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9oz (3.5mm thick) full-grain leather as used in our non-padded instrument straps


Leather… it's an amazing material. The proper stuff anyway. We're not talking about camel skins dried under a hot sun and then drenched in sunflower oil. Real, good, proper leather, tanned using the old traditional European methods, goes through over 20 stages to make it tough, flexible and long-lasting. The actual tanning stage is done with vegetable extracts and tree bark which contains the natural substance tannin. Steeping the leather this way takes months, sometimes years. In the 1840s, tanning was updated using chromium salts. Not only is this a faster and cheaper process, it also makes a more waterproof leather that's often tougher too. Most leather goods are made from this.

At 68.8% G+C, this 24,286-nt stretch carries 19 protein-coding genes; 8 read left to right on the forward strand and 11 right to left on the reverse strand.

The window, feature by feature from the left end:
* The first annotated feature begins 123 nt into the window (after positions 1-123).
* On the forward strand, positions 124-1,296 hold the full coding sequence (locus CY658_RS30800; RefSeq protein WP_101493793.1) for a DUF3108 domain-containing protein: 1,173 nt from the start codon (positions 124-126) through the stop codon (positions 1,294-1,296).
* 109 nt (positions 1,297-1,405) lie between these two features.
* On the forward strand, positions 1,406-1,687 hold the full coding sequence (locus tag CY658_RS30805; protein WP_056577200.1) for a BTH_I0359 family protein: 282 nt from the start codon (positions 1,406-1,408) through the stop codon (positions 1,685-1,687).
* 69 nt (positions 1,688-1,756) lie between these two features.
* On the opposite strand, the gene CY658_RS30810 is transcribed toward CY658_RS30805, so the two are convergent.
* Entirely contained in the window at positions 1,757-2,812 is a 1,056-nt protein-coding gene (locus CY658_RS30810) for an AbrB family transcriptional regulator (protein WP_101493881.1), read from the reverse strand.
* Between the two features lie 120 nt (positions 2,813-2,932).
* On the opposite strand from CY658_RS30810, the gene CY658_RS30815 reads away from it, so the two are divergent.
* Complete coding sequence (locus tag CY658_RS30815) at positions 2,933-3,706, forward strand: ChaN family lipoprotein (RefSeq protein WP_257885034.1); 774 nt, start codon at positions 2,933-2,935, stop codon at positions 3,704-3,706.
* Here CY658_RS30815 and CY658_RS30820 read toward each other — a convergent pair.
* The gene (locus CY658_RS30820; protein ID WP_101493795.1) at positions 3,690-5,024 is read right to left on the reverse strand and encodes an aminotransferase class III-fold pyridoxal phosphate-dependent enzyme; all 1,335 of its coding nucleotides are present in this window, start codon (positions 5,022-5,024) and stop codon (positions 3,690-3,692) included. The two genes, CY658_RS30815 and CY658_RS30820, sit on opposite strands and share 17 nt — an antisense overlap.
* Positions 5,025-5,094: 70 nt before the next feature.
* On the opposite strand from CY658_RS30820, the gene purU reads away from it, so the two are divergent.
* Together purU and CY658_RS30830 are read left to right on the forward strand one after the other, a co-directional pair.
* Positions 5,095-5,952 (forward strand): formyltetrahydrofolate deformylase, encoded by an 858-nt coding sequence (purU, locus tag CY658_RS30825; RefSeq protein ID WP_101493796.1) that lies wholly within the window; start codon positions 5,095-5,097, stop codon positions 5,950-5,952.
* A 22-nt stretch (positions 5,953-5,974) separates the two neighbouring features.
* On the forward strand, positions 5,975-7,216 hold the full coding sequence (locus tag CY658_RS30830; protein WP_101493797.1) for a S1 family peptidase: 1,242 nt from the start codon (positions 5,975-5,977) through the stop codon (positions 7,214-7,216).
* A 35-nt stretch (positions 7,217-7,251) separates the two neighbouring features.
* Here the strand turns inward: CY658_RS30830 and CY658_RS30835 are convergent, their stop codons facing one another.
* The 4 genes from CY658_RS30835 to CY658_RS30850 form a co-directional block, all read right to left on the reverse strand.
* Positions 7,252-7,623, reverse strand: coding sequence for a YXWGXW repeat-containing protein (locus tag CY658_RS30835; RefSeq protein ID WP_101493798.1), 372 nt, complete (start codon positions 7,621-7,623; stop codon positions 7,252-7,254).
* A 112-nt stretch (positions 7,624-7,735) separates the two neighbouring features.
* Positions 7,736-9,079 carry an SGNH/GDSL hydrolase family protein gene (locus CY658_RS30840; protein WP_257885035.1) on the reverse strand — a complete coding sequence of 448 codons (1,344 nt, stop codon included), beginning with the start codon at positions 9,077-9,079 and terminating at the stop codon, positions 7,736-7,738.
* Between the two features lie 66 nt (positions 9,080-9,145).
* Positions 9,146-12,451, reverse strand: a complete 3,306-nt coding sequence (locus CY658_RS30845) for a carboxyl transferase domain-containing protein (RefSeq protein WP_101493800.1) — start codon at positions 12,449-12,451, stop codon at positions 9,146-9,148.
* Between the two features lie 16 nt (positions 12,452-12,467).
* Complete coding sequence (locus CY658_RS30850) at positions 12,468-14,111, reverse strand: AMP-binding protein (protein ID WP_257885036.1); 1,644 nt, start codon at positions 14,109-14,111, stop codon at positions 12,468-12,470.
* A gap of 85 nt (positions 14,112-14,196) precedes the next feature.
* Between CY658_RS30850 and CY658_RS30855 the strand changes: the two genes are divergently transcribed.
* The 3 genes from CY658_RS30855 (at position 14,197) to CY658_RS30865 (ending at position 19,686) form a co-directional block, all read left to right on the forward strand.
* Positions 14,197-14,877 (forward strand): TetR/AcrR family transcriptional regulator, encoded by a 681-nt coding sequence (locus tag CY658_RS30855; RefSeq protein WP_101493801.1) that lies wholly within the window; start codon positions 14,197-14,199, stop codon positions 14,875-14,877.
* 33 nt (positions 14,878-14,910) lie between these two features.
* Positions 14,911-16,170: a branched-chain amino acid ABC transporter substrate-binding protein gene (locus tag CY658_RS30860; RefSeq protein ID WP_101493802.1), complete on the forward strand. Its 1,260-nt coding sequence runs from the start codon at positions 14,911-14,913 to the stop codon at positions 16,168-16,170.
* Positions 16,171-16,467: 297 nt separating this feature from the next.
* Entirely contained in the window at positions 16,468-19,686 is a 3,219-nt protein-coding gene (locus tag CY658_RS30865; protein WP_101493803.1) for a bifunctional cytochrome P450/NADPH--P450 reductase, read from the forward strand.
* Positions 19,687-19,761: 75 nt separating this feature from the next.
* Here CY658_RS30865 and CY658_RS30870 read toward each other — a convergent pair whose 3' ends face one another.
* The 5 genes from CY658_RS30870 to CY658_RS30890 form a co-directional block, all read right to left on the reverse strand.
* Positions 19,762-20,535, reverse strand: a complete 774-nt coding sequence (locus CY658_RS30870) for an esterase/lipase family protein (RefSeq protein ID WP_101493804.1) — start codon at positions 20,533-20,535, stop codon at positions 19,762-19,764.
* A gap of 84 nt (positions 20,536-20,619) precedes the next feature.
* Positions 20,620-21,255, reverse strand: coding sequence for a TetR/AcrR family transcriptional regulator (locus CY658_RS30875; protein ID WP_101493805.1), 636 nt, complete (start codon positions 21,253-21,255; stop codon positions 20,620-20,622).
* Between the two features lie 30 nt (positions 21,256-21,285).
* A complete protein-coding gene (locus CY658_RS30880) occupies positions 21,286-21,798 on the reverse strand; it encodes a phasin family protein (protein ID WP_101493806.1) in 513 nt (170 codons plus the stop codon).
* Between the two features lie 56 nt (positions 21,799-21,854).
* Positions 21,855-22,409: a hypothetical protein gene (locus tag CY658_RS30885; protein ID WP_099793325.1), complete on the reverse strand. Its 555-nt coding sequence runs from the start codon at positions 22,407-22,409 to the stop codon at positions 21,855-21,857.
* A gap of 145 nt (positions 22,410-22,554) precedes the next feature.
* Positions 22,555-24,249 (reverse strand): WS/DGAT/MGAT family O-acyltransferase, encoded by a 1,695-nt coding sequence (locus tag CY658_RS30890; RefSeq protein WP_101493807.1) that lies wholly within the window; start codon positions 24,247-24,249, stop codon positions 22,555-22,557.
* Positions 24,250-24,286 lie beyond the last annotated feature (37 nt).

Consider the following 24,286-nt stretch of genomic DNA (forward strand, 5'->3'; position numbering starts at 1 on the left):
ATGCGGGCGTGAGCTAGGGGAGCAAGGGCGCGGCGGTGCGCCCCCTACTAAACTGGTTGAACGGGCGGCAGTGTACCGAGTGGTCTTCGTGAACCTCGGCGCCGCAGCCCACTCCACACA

At Pinegrove, we mostly use the leather tanned using the old natural "veg tan" method. To us, it usually has a superior feel and smell to the "chrome tan". To be honest, most people can't tell the difference. And we do use that too if it's very good and has a natural finish. We've come across some irresistible chrome tan in our time, either because of its feel or an unusual applied effect, such as a crocodile pattern embossed on cowhide.


Pinegrove crocodile-effect cowhide guitar strap


Yes, just about all our leather originates from cattle raised for its beef. Some pigskin occasionally. We don't use anything from a wild animal, or where the animal was killed just for its hide. As for ensuring quality, Pinegrove's main man Rod Boyes personally hand-picks every single hide. We buy from specialist leather suppliers in Yorkshire, Northampton and London, who source from tanneries across Europe and even the US. We only buy the best, as natural as possible. A lot of leather goods in fashion stores are hardly made from leather at all. This leather is made from ground up bits mixed with glue and spray-painted several times to look the part. We don't use this stuff!



Drum-softened natural vegetable-tanned leather on a Pinegrove 8-Pack Harmonica Case